"Rainfall reports are received by the National Weather Service from radio stations WLET and WNEG in Toccoa. Since these stations are located some distance from the drainage area above Kelly Barnes Dam, a rainfall survey was made. Three additional storm total values were obtained . . .. [The location and storm totals of hourly and daily rainfall stations from the Federal Investigative Board (1977) and National Oceanic and Atmospheric Administration (1977) for the period November 2 - 6 are shown in fig. 1.] These measurements, interviews with local residents, radar echoes, and hourly values from nearby recording stations [at Burton Dam, Ga., and Long Creek, S.C.] were used in estimating the rainfall distribution for the drainage basin above Kelly Barnes Dam. [See fig. 8.] Although radar echoes indicated that the heaviest rainfall probably occurred between 6:30 pm. and 7:30 pm. on November 5, the estimated maximum 1-hour value is shown between 6:00 pm. and 7:00 pm. since points are plotted on the hour.
"The rainfall was light for the first two days with slightly over 1 inch falling in the Toccoa area by Friday morning, November 4. Rainfall intensity increased somewhat for the next 24 hours, with a storm total of approximately 2 1/2 inches by 8:00 am., Saturday morning, November 5. The storm total increased to approximately 3 1/2 inches by noon on Saturday and then the rainfall was apparently light until about 6:00 p.m., when showers moved into the area. From 6:30 pm. to 7:30 p.m., radar echoes [from Athens, Gal] indicated periods of torrential rainfall with frequent intense lightning and thunder. A small tornado apparently touched down about 5 miles southeast of Kelly Barnes Dam at approximately 8:00 pm. The damage to trees was limited to only 100 yards in width and about one-fourth mile in length, but the tornado was indicative of the severity of the weather. After 8:00 p.m. the showers were less frequent and had practically ceased by midnight. Estimated basin rainfall for the entire period is about 7 inches, with almost 3 1/2 inches occurring between 6:00 pm. and midnight on November 5."
The Dam-Break Flood
Between Kelly Barnes Dam and Highview Road the flooded area was defined by a survey of high-water marks (figs. 9 and 10. Note: Explanation for fig. 9 map is shown on fig. 10.). Seventy-two cross sections were obtained. A detailed analysis of peak discharges, flood frequency, and flood profiles is presented below.
Peak discharges and flood frequency. - The peak discharges summarized in table 2 were computed on basis of cross sections, water-surface profiles, roughness coefficients, and, at some places, bridge geometry. Peak discharge measurement sites A-G are shown in figure 10. Site H is 1.6 mi downstream from site G and not shown in figure 10.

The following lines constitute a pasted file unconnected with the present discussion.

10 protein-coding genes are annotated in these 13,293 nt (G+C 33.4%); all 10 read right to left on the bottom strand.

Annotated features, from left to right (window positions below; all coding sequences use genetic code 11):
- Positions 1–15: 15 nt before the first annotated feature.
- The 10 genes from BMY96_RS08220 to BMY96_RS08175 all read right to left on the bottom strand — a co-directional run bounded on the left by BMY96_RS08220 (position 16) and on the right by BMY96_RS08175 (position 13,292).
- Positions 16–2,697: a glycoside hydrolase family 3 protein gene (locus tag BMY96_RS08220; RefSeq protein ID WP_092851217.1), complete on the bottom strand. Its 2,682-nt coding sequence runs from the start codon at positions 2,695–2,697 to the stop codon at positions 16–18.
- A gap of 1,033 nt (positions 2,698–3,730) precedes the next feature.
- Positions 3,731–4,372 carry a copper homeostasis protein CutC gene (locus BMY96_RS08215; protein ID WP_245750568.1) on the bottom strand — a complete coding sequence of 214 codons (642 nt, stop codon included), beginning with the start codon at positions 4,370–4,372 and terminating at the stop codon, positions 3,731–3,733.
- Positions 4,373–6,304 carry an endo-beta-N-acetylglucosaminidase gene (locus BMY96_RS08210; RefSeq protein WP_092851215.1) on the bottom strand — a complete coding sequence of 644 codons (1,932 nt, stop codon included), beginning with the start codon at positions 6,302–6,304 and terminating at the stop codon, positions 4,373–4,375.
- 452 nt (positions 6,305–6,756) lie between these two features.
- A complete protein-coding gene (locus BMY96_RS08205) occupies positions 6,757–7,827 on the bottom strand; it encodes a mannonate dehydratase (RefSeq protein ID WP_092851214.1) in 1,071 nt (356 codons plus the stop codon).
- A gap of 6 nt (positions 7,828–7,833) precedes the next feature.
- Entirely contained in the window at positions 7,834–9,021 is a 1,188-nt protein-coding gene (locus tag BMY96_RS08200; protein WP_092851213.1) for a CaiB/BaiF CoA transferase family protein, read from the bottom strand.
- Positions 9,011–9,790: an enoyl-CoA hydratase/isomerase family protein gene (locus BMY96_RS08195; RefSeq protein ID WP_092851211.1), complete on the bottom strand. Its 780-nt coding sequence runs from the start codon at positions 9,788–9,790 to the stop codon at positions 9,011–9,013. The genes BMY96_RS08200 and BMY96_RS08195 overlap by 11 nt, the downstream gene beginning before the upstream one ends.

1 Peak inflow to Kelly Barnes Lake estimated from unit-hydrograph computations.
The computed peak discharge of Toccoa Creek at site A near the head of Kelly Barnes Lake, for the flood of November 5 - 6, was 830 ft3/s (cubic feet per second). The peak inflow of 980 ft3/s to the lake was estimated at site B by hydrograph synthesis with a rainfall-runoff model. Based on a regional flood-frequency analysis (Golden and Price, 1976) for small drainage basins, the estimated recurrence interval of this flood is about 10 years. The recurrence interval is the average time interval between actual occurrences of peak flows of a given or greater magnitude. Although the recurrence interval represents the long-term average period between floods of a specific magnitude, such floods could occur at short intervals or within the same year.
At the site of the discontinued U.S. Geological Survey gaging station on Panther Creek (drainage area, 32.5 square miles), 5 1/2 miles north of Toccoa (fig. 1), peak discharge for November 5 - 6 was 6,600 ft3/s. Based on a frequency analysis of 48 years of station record, this flood had a recurrence interval of approximately 15 years. The Panther Creek basin adjoins the Toccoa Creek basin.
The peak outflow of 400 ft3/s from Kelly Barnes Lake before dam failure was estimated by means of slope-area and flow-over-road computations at sites C and C1, respectively. Flow occurred in both the primary earth spillway (site C) near the left end of the dam and the secondary spillway (site C).
Although the dam-break flood undoubtedly moved downstream as a flood wave, it produced a pool- and-riffle type of flow as shown by the water surface profiles in figure 11.
Figure 11. - Profile of flood on Toccoa Creek, Kelly Barnes Dam to Highview Road
Peak discharges were computed at sites A, D, E, and F using the standard slope-area computation procedure described by Dalrymple and Benson (1967). The procedure assumes steady flow conditions that obviously did not exist immediately downstream from the broken dam. The effects of unsteady flow were minimized by using short reaches for slope-area computations. Immediately downstream from sites D, E, and F, high-water profiles indicate that the flow changed from tranquil to rapid state. At these sites, peak discharges computed by the critical-depth method agree closely with those computed by the slope-area method.